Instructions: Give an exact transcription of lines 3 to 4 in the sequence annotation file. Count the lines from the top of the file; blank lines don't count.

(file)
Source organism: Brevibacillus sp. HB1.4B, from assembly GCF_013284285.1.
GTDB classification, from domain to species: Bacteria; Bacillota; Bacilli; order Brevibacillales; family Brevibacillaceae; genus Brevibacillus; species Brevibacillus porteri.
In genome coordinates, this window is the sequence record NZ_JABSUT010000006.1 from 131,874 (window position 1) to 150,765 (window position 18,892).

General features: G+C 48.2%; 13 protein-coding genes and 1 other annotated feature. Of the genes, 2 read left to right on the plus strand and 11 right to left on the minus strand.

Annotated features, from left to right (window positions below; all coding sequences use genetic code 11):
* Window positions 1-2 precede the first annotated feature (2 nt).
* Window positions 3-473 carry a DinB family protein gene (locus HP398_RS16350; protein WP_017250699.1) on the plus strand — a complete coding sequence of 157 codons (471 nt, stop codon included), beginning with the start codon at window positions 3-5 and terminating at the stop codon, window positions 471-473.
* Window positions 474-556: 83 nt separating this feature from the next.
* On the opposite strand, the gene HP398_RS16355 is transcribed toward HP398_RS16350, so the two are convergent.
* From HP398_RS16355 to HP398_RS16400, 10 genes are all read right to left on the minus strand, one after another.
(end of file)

In genome coordinates, this window is the sequence record NZ_JABSUT010000006.1 from 131,874 (window position 1) to 150,765 (window position 18,892).

General features: G+C 48.2%; 13 protein-coding genes and 1 other annotated feature. Of the genes, 2 read left to right on the plus strand and 11 right to left on the minus strand.